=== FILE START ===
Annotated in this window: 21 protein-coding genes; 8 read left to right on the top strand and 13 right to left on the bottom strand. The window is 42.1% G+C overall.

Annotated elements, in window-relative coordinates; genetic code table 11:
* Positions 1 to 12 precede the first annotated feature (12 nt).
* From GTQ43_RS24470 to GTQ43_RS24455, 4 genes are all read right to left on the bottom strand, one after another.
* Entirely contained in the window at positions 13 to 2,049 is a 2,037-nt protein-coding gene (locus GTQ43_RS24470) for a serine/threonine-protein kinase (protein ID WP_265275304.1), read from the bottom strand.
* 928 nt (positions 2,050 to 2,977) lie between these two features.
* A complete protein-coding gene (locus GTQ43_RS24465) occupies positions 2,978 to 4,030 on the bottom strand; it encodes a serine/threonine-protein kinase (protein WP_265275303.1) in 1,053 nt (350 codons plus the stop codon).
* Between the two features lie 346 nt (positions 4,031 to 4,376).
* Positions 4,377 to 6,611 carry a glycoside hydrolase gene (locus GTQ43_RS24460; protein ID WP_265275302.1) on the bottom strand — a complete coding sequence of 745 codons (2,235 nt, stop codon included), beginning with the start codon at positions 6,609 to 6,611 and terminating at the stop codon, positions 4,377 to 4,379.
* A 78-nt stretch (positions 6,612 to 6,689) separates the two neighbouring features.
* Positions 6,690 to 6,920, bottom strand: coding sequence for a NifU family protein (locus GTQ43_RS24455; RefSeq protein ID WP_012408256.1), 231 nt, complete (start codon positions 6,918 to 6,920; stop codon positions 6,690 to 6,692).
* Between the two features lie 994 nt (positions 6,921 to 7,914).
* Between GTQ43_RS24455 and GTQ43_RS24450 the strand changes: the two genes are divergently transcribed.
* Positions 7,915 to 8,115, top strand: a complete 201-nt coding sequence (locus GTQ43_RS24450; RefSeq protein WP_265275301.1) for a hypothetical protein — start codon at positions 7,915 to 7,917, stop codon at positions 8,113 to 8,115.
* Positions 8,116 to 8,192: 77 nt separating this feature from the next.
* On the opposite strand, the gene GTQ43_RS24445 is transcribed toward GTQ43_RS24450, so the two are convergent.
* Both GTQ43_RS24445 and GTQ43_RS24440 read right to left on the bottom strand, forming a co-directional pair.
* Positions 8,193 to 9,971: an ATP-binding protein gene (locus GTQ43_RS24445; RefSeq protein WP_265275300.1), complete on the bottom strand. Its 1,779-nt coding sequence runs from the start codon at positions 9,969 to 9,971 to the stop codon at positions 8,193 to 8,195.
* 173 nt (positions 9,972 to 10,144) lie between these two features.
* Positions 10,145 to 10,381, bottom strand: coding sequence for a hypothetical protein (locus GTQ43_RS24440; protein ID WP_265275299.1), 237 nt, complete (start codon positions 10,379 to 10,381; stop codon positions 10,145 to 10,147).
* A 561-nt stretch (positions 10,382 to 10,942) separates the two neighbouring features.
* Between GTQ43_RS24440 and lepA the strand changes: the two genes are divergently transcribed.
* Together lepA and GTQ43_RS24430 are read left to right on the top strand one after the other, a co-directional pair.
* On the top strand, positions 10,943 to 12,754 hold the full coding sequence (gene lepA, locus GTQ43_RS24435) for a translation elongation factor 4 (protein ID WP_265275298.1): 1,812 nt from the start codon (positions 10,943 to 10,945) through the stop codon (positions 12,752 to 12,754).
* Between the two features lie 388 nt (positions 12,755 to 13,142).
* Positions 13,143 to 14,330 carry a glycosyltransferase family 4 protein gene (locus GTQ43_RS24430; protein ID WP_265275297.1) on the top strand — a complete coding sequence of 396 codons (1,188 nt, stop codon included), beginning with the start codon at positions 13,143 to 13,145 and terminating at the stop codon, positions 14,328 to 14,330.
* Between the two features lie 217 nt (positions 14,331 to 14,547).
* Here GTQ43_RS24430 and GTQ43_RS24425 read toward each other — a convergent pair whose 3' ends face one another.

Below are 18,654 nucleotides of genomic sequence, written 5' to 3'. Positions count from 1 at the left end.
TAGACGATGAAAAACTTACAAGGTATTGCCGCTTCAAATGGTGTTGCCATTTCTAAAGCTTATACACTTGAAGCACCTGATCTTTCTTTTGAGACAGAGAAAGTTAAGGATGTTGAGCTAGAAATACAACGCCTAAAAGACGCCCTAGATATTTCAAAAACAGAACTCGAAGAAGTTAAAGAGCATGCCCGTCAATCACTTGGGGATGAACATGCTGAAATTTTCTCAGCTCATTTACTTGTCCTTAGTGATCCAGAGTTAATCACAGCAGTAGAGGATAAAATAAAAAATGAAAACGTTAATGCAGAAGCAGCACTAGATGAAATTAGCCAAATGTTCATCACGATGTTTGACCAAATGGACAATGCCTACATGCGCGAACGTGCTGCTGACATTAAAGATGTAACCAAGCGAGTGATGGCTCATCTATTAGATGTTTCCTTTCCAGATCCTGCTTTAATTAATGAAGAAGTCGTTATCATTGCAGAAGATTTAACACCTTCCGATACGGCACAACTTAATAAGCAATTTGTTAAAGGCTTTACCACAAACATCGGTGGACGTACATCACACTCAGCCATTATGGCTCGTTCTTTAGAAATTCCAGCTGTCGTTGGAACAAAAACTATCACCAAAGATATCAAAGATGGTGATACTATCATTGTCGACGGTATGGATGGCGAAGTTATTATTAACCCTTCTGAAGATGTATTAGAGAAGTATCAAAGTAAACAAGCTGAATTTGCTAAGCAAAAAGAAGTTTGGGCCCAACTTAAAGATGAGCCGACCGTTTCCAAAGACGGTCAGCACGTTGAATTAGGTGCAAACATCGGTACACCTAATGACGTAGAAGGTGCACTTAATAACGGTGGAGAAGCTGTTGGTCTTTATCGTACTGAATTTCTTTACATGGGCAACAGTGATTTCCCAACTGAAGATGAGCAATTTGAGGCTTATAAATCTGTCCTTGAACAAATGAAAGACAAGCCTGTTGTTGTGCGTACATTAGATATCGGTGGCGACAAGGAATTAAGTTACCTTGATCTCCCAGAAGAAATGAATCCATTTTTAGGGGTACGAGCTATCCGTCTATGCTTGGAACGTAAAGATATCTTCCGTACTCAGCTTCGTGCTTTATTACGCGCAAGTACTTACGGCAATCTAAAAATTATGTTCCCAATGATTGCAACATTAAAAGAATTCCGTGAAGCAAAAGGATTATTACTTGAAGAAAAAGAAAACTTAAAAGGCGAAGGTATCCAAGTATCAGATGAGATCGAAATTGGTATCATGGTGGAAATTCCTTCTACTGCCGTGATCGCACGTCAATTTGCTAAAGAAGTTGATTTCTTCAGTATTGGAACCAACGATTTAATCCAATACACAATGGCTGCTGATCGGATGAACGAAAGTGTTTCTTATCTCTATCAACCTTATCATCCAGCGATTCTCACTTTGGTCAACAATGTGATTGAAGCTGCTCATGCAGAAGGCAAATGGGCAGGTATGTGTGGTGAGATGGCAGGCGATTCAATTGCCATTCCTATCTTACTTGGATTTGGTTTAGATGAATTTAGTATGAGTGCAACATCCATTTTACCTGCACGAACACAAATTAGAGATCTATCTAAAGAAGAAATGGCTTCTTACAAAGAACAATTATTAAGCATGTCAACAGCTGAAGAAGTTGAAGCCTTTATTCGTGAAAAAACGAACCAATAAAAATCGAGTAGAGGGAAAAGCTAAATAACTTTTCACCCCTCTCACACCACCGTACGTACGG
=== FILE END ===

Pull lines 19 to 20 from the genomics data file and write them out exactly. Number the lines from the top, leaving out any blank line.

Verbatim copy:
* 173 nt (positions 9,972 to 10,144) lie between these two features.
* Positions 10,145 to 10,381, bottom strand: coding sequence for a hypothetical protein (locus GTQ43_RS24440; protein ID WP_265275299.1), 237 nt, complete (start codon positions 10,379 to 10,381; stop codon positions 10,145 to 10,147).